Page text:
Florida traffic engineers and public safety officials have long been aware of the safety deficits that exist for those who commute by bicycle or on foot in this state. For several years now, researchers have named Florida the most dangerous state for both pedestrians and bicyclists. The most recent research by Smart Growth America, in the Dangerous by Design 2014 report, indicates the trend is continuing.
To put into perspective just how bad the problem is in Broward County, reporters with the Sun-Sentinel found: Every single day in this county, there are two pedestrians and one bicyclist struck. Not all die or suffer serious injury, but many do, as cyclists and pedestrians are among the most vulnerable users of our roads. Fort Lauderdale bicycle accident lawyers know these travelers are are no match for a two-ton mass of metal barreling toward them at even 35 mph.
Transportation for America recently analyzed bicycle and pedestrian deaths from 2011 through 2013. Researchers noted 2,276 pedestrian accidents in Broward alone, resulting in 114 fatalities. In that same time frame, there were 1,549 bicycle accidents, which resulted in 33 deaths.
Smart Growth America’s more comprehensive report culled through a decade’s-worth of national pedestrian death data. The Florida metro areas reigned as the most deadly. While the Miami-Fort Lauderdale region had the third-highest number of overall pedestrian deaths (1,539 between 2003 and 2012), just behind New York City and Los Angeles, when the percentage of foot commuters was factored in, the area ranked fourth in the country. The top three spots were held by other Florida metro areas – Orlando, Tampa and Jacksonville.
Meanwhile, Seattle, Boston and Pittsburgh were ranked the safest.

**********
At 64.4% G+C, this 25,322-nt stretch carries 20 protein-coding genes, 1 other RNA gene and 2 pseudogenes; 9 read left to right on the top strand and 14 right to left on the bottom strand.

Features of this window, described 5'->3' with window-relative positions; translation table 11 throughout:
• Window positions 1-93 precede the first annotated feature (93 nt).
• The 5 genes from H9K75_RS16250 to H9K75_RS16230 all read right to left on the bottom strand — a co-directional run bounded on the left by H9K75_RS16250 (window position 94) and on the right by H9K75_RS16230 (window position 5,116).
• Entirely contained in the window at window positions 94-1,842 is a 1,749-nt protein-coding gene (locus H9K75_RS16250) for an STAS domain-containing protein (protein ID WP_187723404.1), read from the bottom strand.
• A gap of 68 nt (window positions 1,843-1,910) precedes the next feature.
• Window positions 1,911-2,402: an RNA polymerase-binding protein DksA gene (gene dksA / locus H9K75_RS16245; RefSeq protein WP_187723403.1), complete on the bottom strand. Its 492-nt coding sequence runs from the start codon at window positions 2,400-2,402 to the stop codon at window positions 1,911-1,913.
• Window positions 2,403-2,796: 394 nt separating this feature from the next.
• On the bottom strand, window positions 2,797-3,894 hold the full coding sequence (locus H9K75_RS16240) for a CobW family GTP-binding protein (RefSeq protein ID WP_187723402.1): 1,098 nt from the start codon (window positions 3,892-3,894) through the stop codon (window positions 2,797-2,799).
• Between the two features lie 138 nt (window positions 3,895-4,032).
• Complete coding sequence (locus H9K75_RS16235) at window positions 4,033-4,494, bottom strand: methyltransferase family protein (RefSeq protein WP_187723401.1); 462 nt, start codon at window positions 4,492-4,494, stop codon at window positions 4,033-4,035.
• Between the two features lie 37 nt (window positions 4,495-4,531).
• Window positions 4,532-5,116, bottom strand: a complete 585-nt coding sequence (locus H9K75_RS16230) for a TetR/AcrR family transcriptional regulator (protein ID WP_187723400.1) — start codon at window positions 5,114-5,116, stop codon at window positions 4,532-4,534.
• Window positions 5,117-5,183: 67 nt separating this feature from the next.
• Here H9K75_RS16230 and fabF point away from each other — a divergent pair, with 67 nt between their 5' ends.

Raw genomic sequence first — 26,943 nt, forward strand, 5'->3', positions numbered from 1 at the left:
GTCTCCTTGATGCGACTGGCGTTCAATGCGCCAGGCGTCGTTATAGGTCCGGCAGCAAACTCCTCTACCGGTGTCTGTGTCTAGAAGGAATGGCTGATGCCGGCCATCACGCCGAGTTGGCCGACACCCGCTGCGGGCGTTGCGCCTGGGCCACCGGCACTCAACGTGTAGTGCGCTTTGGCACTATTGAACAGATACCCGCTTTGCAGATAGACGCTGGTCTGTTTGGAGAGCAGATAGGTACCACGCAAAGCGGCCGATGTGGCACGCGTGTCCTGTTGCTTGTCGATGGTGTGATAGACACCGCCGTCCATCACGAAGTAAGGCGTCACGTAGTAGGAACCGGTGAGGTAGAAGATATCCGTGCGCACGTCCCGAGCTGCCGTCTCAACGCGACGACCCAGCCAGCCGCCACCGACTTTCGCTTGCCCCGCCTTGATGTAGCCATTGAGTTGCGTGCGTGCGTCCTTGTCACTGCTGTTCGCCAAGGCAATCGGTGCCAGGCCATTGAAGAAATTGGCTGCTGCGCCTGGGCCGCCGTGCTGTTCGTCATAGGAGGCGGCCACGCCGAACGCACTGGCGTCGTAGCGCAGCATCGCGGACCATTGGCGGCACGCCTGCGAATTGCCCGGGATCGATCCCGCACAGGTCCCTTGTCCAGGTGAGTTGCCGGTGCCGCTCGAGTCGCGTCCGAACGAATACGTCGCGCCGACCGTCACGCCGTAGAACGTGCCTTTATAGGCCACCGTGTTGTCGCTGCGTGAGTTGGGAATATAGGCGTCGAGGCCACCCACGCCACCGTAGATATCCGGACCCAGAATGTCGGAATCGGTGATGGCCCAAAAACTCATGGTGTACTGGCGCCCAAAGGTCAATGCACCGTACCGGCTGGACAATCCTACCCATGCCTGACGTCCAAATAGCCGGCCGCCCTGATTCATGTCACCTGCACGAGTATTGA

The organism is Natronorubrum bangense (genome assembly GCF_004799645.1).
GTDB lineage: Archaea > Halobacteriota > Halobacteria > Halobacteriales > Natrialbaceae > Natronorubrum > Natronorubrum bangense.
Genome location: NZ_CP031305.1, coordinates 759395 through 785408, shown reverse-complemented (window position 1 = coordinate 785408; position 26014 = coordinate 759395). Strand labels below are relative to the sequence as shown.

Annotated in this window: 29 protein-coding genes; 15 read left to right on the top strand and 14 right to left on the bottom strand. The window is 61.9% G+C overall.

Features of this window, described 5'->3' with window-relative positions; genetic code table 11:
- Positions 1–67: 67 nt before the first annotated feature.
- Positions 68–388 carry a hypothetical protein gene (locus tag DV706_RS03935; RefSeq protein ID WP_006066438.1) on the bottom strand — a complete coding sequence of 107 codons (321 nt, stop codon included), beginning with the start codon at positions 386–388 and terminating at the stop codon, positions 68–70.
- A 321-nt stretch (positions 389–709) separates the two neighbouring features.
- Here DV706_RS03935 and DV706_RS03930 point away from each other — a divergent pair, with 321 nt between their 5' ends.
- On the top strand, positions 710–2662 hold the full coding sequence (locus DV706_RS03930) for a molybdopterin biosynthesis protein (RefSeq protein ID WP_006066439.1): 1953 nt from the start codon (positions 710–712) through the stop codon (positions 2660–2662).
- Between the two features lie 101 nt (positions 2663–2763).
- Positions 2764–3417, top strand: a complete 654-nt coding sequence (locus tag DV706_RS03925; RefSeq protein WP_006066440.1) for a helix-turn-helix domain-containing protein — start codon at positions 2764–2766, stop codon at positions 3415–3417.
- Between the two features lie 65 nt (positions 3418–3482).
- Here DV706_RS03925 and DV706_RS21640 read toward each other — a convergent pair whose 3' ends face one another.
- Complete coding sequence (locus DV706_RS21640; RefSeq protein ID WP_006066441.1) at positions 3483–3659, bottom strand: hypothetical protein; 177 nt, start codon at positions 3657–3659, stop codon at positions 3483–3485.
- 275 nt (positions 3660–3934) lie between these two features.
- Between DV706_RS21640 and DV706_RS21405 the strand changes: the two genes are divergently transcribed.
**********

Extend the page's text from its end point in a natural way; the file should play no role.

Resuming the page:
The South in general did not fare well. Only one of the top 10 most dangerous cities for pedestrians – Phoenix – is not located in the Southeast region.
Part of it most certainly has to do with the fact that more people tend to commute by foot or bicycle here because the weather allows for it year-round. The terrain is also scenic and relatively flat. However, the road systems weren’t built with pedestrians in mind. Roads that are car-friendly – with wide lanes, high speed limits and few intersections – often spell danger for those using other modes of transportation.
The good news is that some officials in Broward are taking note, and have kick-started several initiatives to improve safety. One of those measures involves narrowing lanes on Sunset Strip, Powerline Road, Hillsboro Boulevard, Dixie Highway and Las Olas Boulevard in order to make way for bicycle lanes. Additionally, larger medians are being constructed throughout the county so that pedestrians who get stuck when a light changes have a safe haven in the road. Bikers are also being given an additional three-foot, striped buffer lane between automobile traffic inn North Lauderdale. Along North Andrews Avenue, where drivers have a reputation for speeding, traffic engineers are experimenting with an optical illusion with pavement markings intended to prompt drivers to slow down.
Call Fort Lauderdale Injury Attorney Richard Ansara at (954) 761-4011. Serving Broward, Miami-Dade and Palm Beach counties.
In Broward, two pedestrians and one cyclist hit on an average day, May 17, 2014, By Michael Turnbell and Dana Williams, Sun Sentinel
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